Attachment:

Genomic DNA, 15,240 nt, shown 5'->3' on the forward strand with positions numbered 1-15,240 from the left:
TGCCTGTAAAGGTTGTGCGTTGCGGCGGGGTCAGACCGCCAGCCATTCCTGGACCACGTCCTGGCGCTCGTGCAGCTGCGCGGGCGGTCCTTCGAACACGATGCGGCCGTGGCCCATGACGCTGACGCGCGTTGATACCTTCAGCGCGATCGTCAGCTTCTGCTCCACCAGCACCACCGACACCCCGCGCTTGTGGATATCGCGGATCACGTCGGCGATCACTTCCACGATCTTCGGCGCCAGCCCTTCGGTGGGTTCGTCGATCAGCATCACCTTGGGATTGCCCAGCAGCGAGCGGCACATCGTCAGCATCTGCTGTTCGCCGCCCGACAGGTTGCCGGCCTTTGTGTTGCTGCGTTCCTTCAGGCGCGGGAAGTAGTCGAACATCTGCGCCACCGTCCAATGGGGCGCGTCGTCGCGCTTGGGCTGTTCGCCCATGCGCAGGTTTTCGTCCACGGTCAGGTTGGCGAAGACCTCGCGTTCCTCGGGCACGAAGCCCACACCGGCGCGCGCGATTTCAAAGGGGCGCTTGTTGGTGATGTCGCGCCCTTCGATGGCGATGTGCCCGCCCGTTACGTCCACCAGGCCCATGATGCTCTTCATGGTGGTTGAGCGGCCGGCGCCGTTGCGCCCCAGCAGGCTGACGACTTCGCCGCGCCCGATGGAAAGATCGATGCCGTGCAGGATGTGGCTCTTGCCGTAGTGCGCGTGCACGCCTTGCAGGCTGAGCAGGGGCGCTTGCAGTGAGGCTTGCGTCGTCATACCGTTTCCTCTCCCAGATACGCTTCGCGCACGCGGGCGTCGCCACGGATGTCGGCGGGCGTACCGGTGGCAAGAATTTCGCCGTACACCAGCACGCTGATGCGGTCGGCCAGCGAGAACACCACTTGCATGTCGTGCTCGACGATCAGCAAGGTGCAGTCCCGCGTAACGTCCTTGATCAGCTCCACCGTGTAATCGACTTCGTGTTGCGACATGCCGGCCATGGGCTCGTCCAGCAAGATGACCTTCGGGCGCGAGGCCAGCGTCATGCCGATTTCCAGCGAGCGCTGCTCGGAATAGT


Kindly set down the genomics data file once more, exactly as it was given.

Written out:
Genomic DNA, 15,240 nt, shown 5'->3' on the forward strand with positions numbered 1-15,240 from the left:
TGCCTGTAAAGGTTGTGCGTTGCGGCGGGGTCAGACCGCCAGCCATTCCTGGACCACGTCCTGGCGCTCGTGCAGCTGCGCGGGCGGTCCTTCGAACACGATGCGGCCGTGGCCCATGACGCTGACGCGCGTTGATACCTTCAGCGCGATCGTCAGCTTCTGCTCCACCAGCACCACCGACACCCCGCGCTTGTGGATATCGCGGATCACGTCGGCGATCACTTCCACGATCTTCGGCGCCAGCCCTTCGGTGGGTTCGTCGATCAGCATCACCTTGGGATTGCCCAGCAGCGAGCGGCACATCGTCAGCATCTGCTGTTCGCCGCCCGACAGGTTGCCGGCCTTTGTGTTGCTGCGTTCCTTCAGGCGCGGGAAGTAGTCGAACATCTGCGCCACCGTCCAATGGGGCGCGTCGTCGCGCTTGGGCTGTTCGCCCATGCGCAGGTTTTCGTCCACGGTCAGGTTGGCGAAGACCTCGCGTTCCTCGGGCACGAAGCCCACACCGGCGCGCGCGATTTCAAAGGGGCGCTTGTTGGTGATGTCGCGCCCTTCGATGGCGATGTGCCCGCCCGTTACGTCCACCAGGCCCATGATGCTCTTCATGGTGGTTGAGCGGCCGGCGCCGTTGCGCCCCAGCAGGCTGACGACTTCGCCGCGCCCGATGGAAAGATCGATGCCGTGCAGGATGTGGCTCTTGCCGTAGTGCGCGTGCACGCCTTGCAGGCTGAGCAGGGGCGCTTGCAGTGAGGCTTGCGTCGTCATACCGTTTCCTCTCCCAGATACGCTTCGCGCACGCGGGCGTCGCCACGGATGTCGGCGGGCGTACCGGTGGCAAGAATTTCGCCGTACACCAGCACGCTGATGCGGTCGGCCAGCGAGAACACCACTTGCATGTCGTGCTCGACGATCAGCAAGGTGCAGTCCCGCGTAACGTCCTTGATCAGCTCCACCGTGTAATCGACTTCGTGTTGCGACATGCCGGCCATGGGCTCGTCCAGCAAGATGACCTTCGGGCGCGAGGCCAGCGTCATGCCGATTTCCAGCGAGCGCTGCTCGGAATAGT